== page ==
Sighthound and Pariah group.
Approximately 40-60 pounds.
Approximately 17-24 inches.
Standard colourings include ginger, black and tan, and piebald.
The Carolina Dog has a short coat that is much heavier during the winter due to an abundant undercoat.
Carolina Dogs are intelligent and reserved dogs. When properly socialised, these dogs are very gentle and integrate well into families. Carolina Dogs like to play with children and tend to howl in response to certain noises.
Country of Origin:
These wild dogs are thought to be the descendants of ancient pariah dogs and were used by Native Americans for tasks such as herding. Discovered in South Carolina during the 1970s, this breed is very similar in appearance to the Australian Dingo. Although not a fully domesticated breed, Carolina Dogs can make excellent pets and are recognized by the American Rare Breed Association and the United Kennel Club.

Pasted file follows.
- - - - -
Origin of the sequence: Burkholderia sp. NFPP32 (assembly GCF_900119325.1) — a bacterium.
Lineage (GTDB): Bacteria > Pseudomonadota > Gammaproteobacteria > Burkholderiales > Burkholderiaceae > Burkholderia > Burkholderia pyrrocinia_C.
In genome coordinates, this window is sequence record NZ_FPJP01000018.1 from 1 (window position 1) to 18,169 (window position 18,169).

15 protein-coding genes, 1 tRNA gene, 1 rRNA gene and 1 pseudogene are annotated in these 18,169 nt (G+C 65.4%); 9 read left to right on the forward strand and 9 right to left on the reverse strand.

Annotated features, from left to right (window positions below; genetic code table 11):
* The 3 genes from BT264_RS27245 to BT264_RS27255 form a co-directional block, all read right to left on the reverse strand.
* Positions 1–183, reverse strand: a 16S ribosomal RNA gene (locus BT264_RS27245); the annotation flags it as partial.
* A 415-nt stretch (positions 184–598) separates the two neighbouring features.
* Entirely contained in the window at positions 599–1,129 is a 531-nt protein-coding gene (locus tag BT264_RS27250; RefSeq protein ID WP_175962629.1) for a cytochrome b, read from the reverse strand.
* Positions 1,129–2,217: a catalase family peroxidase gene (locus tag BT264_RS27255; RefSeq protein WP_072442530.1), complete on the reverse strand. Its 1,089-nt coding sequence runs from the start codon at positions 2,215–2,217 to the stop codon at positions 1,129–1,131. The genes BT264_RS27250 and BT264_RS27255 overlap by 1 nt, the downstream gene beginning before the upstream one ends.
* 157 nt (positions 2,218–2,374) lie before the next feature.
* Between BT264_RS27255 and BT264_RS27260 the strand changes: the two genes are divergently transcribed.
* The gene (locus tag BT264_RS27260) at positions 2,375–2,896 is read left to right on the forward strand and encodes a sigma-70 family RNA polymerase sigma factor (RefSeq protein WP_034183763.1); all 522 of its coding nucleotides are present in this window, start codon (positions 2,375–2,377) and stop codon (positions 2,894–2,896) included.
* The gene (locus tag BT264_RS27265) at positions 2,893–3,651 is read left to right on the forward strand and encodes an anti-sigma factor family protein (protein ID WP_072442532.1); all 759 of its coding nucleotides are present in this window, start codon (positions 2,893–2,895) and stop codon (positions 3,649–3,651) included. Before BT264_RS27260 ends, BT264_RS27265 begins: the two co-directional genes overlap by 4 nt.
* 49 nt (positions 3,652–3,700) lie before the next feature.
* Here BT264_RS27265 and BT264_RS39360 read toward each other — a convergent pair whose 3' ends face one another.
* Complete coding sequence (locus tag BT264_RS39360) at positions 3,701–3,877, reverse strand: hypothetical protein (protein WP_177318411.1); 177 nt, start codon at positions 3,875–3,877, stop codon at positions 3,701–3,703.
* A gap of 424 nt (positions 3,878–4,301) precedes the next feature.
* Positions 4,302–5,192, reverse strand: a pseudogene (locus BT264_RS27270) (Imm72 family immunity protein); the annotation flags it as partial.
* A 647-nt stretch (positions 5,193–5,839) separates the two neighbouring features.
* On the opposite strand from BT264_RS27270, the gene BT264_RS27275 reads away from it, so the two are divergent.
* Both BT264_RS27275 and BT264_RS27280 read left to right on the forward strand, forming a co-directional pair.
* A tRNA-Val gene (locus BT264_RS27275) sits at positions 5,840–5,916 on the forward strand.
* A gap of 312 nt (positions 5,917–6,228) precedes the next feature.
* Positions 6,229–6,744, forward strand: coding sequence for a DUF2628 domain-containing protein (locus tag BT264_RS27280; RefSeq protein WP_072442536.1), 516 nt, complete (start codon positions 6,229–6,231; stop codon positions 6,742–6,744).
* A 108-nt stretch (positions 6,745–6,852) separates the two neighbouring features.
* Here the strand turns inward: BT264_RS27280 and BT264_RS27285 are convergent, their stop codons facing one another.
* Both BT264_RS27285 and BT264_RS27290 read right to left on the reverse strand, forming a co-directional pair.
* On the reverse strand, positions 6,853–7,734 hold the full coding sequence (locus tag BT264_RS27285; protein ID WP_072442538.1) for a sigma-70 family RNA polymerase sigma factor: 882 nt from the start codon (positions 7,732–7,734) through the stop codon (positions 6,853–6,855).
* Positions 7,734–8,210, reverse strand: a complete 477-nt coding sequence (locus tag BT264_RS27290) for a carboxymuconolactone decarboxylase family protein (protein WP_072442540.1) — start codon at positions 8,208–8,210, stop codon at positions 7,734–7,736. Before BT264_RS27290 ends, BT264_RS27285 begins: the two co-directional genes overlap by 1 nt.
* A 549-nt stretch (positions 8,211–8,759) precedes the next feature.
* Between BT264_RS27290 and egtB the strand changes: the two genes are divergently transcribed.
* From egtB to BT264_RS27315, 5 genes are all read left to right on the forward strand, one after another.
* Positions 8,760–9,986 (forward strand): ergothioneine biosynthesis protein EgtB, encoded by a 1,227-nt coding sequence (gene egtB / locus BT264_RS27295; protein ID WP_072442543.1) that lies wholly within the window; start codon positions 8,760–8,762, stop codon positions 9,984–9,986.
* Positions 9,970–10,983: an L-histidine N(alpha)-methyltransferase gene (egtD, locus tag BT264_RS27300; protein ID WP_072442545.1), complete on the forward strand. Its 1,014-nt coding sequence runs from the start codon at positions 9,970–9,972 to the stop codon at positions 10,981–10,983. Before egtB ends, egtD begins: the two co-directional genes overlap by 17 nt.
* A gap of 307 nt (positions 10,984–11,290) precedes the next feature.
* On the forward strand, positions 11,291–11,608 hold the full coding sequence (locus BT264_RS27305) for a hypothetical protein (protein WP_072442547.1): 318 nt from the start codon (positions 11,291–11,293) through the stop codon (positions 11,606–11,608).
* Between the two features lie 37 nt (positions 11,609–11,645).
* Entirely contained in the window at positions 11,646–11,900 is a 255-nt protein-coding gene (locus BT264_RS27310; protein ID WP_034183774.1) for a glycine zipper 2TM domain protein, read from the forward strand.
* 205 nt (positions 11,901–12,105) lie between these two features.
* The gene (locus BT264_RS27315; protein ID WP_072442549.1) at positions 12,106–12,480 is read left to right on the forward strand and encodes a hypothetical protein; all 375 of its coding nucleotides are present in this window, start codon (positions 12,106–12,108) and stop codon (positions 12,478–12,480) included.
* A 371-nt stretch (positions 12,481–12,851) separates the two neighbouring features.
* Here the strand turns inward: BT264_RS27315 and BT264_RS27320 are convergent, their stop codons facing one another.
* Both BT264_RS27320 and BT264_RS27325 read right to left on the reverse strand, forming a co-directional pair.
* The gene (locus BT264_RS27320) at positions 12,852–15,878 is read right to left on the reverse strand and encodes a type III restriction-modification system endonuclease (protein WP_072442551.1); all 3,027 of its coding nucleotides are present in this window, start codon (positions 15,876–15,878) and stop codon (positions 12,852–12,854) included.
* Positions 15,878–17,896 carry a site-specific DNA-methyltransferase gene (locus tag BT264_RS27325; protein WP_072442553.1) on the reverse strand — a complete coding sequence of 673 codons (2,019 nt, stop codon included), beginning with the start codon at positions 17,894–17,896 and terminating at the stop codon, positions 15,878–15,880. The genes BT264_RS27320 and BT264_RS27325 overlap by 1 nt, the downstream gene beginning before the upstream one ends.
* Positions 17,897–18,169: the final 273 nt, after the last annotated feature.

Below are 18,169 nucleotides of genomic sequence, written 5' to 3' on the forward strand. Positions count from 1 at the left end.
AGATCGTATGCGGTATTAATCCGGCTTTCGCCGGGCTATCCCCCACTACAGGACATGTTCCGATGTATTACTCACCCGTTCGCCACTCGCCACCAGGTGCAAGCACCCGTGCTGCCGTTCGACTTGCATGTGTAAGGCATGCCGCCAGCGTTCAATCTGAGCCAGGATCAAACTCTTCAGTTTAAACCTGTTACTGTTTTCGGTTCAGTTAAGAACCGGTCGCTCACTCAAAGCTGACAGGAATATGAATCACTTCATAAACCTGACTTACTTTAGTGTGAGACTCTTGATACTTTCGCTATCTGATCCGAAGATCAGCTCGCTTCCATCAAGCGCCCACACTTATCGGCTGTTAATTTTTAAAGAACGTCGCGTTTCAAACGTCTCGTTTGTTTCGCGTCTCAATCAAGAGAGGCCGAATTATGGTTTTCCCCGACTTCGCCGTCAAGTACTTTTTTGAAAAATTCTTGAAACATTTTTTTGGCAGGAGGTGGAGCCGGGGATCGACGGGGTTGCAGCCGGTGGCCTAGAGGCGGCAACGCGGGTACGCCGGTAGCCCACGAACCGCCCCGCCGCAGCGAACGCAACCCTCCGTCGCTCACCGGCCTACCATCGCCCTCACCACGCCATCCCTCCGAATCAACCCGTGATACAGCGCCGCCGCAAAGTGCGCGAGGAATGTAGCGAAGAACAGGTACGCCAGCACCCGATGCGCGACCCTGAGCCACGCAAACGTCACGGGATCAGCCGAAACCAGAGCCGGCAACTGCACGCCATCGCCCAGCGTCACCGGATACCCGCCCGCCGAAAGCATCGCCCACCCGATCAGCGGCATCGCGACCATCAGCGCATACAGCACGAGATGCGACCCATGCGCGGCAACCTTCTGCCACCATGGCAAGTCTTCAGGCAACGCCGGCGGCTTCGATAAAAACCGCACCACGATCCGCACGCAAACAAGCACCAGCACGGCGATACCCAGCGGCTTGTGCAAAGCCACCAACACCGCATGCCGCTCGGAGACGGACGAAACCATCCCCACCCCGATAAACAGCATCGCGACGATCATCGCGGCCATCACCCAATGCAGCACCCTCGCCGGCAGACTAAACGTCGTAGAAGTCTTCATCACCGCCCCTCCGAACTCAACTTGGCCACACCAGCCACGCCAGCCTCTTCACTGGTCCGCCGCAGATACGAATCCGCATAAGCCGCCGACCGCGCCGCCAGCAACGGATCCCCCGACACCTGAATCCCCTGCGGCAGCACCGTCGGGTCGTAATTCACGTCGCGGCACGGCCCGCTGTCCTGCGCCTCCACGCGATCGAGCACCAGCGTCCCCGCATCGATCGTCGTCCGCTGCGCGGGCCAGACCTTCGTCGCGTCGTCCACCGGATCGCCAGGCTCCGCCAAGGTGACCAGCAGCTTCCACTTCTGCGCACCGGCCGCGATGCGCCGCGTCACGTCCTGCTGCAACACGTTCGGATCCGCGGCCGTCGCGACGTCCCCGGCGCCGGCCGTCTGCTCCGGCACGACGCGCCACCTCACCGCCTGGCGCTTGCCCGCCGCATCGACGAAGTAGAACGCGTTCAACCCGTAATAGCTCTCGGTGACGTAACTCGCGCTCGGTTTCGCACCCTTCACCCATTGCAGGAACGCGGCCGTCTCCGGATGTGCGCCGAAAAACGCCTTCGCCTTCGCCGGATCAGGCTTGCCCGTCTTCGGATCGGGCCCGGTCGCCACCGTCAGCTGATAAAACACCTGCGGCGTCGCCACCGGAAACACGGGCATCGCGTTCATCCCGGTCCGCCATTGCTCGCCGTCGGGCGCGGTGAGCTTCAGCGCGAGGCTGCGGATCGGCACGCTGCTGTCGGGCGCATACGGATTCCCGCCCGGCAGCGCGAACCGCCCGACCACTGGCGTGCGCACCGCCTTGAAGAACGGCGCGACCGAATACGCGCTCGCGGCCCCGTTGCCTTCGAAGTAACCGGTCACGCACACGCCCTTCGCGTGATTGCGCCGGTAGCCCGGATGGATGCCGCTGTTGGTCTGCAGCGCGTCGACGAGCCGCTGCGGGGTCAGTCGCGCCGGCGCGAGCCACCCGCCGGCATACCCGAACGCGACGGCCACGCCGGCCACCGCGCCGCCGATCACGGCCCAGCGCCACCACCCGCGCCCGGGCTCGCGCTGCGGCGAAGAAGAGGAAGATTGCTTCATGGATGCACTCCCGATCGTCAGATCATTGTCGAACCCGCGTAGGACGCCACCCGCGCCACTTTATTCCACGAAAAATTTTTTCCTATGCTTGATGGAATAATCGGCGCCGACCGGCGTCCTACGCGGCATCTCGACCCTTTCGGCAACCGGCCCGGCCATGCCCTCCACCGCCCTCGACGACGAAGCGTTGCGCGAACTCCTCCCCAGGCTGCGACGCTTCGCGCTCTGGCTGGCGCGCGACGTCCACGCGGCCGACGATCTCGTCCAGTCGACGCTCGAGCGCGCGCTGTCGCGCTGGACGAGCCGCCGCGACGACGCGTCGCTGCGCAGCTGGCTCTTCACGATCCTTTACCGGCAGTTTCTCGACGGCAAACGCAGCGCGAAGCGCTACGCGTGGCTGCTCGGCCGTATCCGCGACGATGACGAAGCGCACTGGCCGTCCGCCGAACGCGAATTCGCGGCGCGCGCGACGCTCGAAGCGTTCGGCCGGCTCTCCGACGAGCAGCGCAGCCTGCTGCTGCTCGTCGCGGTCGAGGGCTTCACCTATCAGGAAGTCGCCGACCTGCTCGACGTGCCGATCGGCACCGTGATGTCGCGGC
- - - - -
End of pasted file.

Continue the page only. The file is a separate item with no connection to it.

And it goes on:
Additional names and nicknames for this breed include American Dingo, Dixie Dingo, North American Native Dog, Indian’s Dog, Ol’ Yaller, Yaller Dog, and Yellow Dog.
Carolina Dogs tend to be somewhat aloof and are wary of strangers. Unless socialised at an early age, these dogs don’t like to be handled very much. However, when introduced early on to children and other animals, Carolina Dogs will get along well with both.
Carolina Dogs require socialisation and training at an early age. They should also be introduced to children and other animals while they are still young.
Although Carolina Dogs have only a moderate activity level, they still require daily exercise.
These dogs are not fully domesticated and are not suitable for apartment living. Carolina Dogs require plenty of space as well as daily exercise. These dogs can live outdoors as long as it’s not too cold. Properly socialised Carolina Dogs like to be integrated members of the family and enjoy playing with children. This breed has good grooming habits and only requires the occasional brushing.
No breeders listed at this time.